But, with regard to those whom I have offended, I am of opinion—that if I had acted a borrowed part, I should have avoided their censure. The heat that offended them is the ardour of conviction, and that zeal for the service of my country, which neither hope nor fear shall influence me to suppress. I will not sit unconcerned while my liberty is invaded, nor look in silence upon public robbery. I will exert my endeavours (at whatever hazard) to repel the aggressor, and drag the thief to justice,—what power soever may protect the villany, and whoever may partake of the plunder.

LAW AND LIBERTY.

Now's the day, and now's the hour!
Freedom is our nation's dower,
Put we forth a nation's power,

Struggling to be free!
Raise
your

front the foe to daunt!
Bide no more the snare, the taunt;
Peal to highest heaven the chant-

Law and Liberty!"

Gather like the muttering storm!
Wake
your

thunders for Reform!
Bear not, like the trodden worm,

Scorn and mockery!
Waking from their guilty trance,
Shrink the foes as storms advance,
Scathed beneath a nation's glance,

Where's their bravery?

E

Waves on waves compose the main;
Mountains rise by grain on grain;
Men an empire's might sustain,

Knit in unity!
Who shall check the ocean tide?
Who o’erthrow the mountain's pride?
Who a nation's strength deride,

Spurning slavery?

Hearts in mutual faith secure,
Hands from spoil and treachery pure,
Tongues that meaner oaths abjure,

These shall make us free!
Bend the knee, and bare the brow,
God, our guide, will hear us now!
Peal to highest heaven the vow-

“ Law and Liberty!"

MOONLIGHT IN VENICE.

The high moon sails upon her beauteous way,
Serenely smoothing o'er the lofty walls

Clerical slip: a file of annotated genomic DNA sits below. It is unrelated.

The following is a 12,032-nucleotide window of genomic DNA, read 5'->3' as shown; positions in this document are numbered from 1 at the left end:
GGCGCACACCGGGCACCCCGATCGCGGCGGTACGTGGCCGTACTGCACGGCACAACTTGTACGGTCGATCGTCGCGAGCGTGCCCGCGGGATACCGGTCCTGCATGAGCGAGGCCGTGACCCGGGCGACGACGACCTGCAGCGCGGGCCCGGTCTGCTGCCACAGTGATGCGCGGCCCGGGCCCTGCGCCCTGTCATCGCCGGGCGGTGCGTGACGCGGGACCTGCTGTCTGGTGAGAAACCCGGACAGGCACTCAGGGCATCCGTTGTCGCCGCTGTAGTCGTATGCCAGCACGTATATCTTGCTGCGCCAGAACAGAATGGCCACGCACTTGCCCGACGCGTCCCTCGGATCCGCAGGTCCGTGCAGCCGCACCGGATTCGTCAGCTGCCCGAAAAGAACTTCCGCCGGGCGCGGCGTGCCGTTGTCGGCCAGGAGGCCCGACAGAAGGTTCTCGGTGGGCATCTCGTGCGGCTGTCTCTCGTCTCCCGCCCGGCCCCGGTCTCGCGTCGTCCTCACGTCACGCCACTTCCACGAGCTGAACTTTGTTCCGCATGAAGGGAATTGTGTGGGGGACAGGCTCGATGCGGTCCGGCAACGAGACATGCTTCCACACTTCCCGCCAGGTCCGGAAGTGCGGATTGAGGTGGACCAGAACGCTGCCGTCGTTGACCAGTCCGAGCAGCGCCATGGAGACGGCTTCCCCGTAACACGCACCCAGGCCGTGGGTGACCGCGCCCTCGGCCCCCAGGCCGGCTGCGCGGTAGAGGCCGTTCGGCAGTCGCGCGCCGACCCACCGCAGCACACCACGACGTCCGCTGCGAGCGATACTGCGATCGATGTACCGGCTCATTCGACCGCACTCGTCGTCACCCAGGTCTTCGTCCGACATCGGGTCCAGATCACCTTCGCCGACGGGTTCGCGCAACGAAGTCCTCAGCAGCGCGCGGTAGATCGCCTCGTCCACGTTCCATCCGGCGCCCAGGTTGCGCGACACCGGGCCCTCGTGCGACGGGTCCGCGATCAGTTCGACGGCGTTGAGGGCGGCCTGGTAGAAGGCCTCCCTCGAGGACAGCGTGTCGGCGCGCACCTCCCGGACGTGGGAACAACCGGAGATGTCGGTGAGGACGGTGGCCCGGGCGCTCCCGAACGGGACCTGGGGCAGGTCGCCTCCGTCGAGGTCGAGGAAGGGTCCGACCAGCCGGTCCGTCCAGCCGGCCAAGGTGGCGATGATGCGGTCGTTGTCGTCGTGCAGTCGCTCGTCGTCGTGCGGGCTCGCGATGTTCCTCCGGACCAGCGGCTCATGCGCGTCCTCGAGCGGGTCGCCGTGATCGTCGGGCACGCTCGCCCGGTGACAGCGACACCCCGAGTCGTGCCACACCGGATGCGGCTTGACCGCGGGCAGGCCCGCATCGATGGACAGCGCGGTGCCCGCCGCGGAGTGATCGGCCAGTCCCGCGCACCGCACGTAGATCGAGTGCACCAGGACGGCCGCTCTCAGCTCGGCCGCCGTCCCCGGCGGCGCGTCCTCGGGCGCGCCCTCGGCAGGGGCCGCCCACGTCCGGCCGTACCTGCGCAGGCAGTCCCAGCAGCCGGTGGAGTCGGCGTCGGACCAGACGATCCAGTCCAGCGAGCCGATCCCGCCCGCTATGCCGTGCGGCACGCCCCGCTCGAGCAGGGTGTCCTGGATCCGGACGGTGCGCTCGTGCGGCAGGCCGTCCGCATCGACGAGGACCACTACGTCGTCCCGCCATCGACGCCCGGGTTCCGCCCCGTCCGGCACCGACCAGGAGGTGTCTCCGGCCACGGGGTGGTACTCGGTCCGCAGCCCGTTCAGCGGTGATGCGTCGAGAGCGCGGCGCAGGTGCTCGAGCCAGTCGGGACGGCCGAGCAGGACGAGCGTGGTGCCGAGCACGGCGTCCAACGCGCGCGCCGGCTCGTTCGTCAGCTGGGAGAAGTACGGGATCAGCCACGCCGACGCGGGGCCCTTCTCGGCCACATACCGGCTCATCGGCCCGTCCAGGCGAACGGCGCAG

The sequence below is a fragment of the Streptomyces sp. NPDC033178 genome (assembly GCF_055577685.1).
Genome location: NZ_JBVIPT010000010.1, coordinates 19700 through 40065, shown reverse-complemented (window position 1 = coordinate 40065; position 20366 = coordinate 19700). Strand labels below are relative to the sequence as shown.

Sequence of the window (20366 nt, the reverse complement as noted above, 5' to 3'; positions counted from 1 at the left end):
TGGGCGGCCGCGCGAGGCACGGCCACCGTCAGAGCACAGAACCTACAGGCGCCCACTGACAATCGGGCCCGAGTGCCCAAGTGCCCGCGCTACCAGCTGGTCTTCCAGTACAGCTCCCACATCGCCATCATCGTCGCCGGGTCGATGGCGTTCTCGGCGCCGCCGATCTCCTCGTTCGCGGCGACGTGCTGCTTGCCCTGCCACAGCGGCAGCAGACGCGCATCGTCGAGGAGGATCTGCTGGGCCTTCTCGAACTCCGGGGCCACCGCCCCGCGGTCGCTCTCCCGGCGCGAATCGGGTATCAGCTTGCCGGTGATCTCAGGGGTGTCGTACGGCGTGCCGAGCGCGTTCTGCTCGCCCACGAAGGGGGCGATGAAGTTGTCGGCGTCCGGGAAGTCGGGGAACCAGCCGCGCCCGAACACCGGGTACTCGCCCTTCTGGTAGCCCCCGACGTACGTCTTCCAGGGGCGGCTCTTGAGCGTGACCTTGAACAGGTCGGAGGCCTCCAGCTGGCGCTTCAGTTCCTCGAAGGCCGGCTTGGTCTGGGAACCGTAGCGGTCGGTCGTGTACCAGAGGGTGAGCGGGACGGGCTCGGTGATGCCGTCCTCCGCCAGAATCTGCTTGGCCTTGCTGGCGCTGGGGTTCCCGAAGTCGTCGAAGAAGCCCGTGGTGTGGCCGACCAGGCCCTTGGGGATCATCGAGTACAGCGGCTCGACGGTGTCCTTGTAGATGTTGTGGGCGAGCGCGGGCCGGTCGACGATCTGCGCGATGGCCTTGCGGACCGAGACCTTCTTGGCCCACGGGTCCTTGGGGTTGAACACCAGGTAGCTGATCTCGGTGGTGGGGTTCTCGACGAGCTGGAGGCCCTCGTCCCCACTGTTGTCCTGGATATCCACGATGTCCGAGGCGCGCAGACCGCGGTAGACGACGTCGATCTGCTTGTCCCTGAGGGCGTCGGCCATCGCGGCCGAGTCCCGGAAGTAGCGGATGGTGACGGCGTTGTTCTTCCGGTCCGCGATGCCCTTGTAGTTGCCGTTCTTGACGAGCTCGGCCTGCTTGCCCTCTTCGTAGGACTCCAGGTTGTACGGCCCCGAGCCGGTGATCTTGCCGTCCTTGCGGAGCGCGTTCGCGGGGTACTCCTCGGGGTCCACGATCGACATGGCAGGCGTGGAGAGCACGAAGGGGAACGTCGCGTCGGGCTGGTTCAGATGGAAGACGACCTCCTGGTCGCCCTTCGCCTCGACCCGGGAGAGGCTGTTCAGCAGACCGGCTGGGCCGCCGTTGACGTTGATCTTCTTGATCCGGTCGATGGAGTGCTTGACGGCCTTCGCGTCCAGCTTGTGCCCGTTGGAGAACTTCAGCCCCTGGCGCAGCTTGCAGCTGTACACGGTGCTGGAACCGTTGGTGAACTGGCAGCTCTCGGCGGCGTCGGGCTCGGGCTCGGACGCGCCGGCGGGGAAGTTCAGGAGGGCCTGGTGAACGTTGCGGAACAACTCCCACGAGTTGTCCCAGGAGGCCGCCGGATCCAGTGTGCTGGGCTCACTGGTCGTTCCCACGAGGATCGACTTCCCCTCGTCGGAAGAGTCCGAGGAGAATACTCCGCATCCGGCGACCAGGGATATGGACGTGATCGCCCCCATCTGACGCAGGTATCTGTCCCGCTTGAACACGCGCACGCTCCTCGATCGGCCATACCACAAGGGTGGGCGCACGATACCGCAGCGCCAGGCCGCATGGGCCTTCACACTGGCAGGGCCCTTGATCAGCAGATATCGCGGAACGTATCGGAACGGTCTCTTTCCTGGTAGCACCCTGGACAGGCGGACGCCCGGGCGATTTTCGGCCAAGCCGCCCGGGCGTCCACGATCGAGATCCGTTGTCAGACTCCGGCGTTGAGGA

Of those tall piles and sea-girt palaces,
Whose porphyry pillars, and whose costly fronts,
Fraught with the orient spoil of many marbles,
Like altars ranged along the broad canal,
Seem each a trophy of some mighty deed
Rear'd up from out the waters, scarce less strangely
Than those more massy and mysterious giants
Of architecture, those Titanian fabrics,
Which point in Egypt's plains to times that have
No other record. All is gentle: nought
Stirs rudely; but, congenial with the night,
Whatever walks is gliding like a spirit.
The tinklings of some vigilant guitars

Of sleepless lovers to a wakeful mistress,
And cautious opening of the casement, showing
That he is not unheard; while her young hand,
Fair as the moonlight of which it seems part,
So delicately white, it trembles in
The act of opening the forbidden lattice,
To let in love through music, makes his heart
Thrill like his lyre-strings at the sight: the dash
Phosphoric of the oar, or rapid twinkle
Of the far lights of skimming gondolas,
And the responsive voices of the choir
Of boatmen answering back with verse for verse;
Some dusky shadow chequering the Rialto;
Some glimmering palace-roof, or tapering spire,
Are all the sights and sounds which here pervade
The ocean-born and earth-commanding city-
How sweet and soothing is this hour of calm!
I thank thee, Night! for thou hast chased away
Those horrid bodements which, amidst the throng,
I could not dissipate; and with the blessing
Of thy benign and quiet influence,
Now will I to my couch, although to rest
Is almost wronging such a night as this.

EXTRACT FROM SIR D. K. SANDFORD'S SPEECH ON THE

GOVERNMENT PLAN OF EDUCATION FOR IRELAND.

THERE is not an inhabitant of Britain that has not a vital interest in Ireland: there is no man, from the highest to the least elevated stations in life, to whose bosom the affairs of that country do not come home. No statesman's head will lie easy on its pillow, until the distractions of Ireland are allayed. No contributor to the revenues of the British empire, no holder of British funds, is without a deep concern in what has hitherto proved an endless source of expense